In this unit, we will examine the relationship between Australian society and religion through socio-cultural studies, religious studies and history. Firstly, a historical and socio-cultural approach will uncover the ways that religion has shaped Australian society. Secondly, we focus on religious phenomena in Australia, including Aboriginal Spirituality; Christianity; Buddhism; Islam; Judaism; Bahá'í; Hinduism; Pentecostalism; as well as the absence of religious faith (sometimes, but erroneously, called secularism). Students will present on issues that they may encounter in practice, and how these may be negotiated. Finally, we will envision the future of religion in Australian society.

Unit code: AR3000T

Unit status: Approved (New unit)

Points: 18.0

Unit level: Undergraduate Level 3

Unit discipline: Religious Studies

Proposing College: Trinity College Theological School

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Learning outcomes


Outline the at times hidden role of religion in shaping Australian society from colonisation to the present


Demonstrate an understanding of the relationship between selected religious movements and Australian society


Articulate an awareness of the role of Indigenous spiritualities to Australia's First Peoples

Unit sequence

Elective unit in Religious Studies. 18 points in AH, AP, CH or CT required. No co-requisites. No prohibited combinations


Lectures, tutorials, online resources

Indicative Bibliography

  • Asad, Talal. 1993. “The Construction of Religion as an Anthropological Category.” In Genealogies of Religion: Discipline and Reasons of Power in Christianity and Islam, 27–54. Baltimore: John Hopkins University Press.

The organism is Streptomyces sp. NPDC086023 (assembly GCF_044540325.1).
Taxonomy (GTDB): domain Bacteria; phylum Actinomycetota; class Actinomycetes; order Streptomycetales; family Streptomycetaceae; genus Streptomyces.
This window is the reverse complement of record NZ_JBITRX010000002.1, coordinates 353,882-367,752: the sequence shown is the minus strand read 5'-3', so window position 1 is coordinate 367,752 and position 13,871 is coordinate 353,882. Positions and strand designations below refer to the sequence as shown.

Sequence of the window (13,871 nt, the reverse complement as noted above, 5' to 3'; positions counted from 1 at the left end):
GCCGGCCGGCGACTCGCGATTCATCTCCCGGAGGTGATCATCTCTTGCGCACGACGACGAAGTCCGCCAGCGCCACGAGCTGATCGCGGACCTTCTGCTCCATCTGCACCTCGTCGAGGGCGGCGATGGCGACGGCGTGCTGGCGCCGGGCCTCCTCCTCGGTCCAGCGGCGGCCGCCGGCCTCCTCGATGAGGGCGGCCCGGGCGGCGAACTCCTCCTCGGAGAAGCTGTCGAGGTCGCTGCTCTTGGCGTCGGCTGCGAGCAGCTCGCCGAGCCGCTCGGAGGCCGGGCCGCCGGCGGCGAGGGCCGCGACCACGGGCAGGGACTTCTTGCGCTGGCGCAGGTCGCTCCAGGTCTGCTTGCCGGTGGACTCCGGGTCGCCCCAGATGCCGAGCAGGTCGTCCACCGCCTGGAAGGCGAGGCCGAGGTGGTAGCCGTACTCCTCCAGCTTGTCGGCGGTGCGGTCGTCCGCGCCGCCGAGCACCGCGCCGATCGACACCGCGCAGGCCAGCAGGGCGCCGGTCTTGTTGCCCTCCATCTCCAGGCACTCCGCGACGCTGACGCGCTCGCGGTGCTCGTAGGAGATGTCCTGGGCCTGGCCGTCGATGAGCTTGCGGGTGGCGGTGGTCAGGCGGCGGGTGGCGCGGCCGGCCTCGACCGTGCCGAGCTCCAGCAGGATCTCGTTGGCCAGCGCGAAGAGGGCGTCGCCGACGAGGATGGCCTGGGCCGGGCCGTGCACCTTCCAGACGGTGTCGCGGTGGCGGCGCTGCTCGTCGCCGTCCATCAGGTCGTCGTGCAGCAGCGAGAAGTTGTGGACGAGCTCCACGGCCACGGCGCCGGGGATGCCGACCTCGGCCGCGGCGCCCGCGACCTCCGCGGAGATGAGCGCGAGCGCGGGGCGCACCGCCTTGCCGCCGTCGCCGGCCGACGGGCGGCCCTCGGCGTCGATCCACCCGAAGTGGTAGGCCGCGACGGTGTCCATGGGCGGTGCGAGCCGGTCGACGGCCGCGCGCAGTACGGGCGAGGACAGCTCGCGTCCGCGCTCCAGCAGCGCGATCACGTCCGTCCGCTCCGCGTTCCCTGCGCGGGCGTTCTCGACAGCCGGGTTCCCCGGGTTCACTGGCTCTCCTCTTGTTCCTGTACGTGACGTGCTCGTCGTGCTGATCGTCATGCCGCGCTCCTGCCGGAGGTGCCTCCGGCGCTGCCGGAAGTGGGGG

• Bouma, Gary. 2006. Australian Soul: Religion and Spirituality in the Twenty-First Century. Port Melbourne, VIC: Cambridge University Press, 1–30 (ebook – available online).
  • Bouma, Gary D., and Anna Halafoff. 2017. “Australia’s Changing Religious Profile— Rising Nones and Pentecostals, Declining British Protestants in Superdiversity: Views from the 2016 Census.” Journal for the Academic Study of Religion. 30(2): 129–143.
  • Djiniyini, Gondarra. 1988. Father you gave us the Dreaming. Darwin: Uniting Church in Australia.
  • Hudson, Wayne. 2016. Australian Religious Thought. Clayton, VIC: Monash University Publishing, 1–60.
  • Micklethwait, John and Adrian Wooldridge. 2009. God is Back: How the Global Rise of Faith is Changing the World. New York: Penguin Press, 55–78.
  • Nongbri, Brent. 2013. Before Religion: A History of a Modern Concept. New Haven and New York: Yale University Press, 15–24 (ebook – available online).
  • Pattel-Gray, Anne (2014). “Spirituality.” In Another World is Possible: Spiritualities and Religions of Global Darker Peoples, 64–74. Edited by D.N. Hopkins and M. Lewis. London and New York: Routledge.
  • Saeed, Abdullah. 2003. Islam in Australia. Sydney: Allen & Unwin (ebook – available online).
  • Tacey, David J. 1995. Edge of the Sacred: Transformation in Australia. Blackburn North, VIC: Harper Collins, 148–176.
  • Turner, Bryan S. 2007. “Globalization, Religion and Empire in Asia.” In Religion, Globalization and Culture, edited by P. Beyer, and L.G. Beaman, 145–165. Boston: Brill, (ebook – available online).


Type Description Word count Weight (%)
Essay - Essay 2500 40.0
Seminar or Tutorial - Presentation

Students will conduct their own research into this topic, and present their findings during a mini conference day. External students can choose to participate via Skype in real time, or pre-record and upload their presentations. Presentations should be no more than 12–15 minutes, with around 5–10 minutes for questions and discussion. Students should discuss topics with the coordinator, and will have license to pursue their own interests, within reason and the confines of the above topics.

1500 30.0
Tutorial Paper/Seminar Paper - Tutorial Paper

Following the presentations, students will be asked to compose a brief report. The report will contain the content of their presentation, and also make a note of the feedback and critique received from fellow students and the lecturers, and how this has been synthesised by the student into their conclusions.

1000 30.0

Unit approved for the University of Divinity by Maggie Kappelhoff on 27 Sep, 2021

Unit record last updated: 2021-09-27 14:53:12 +1000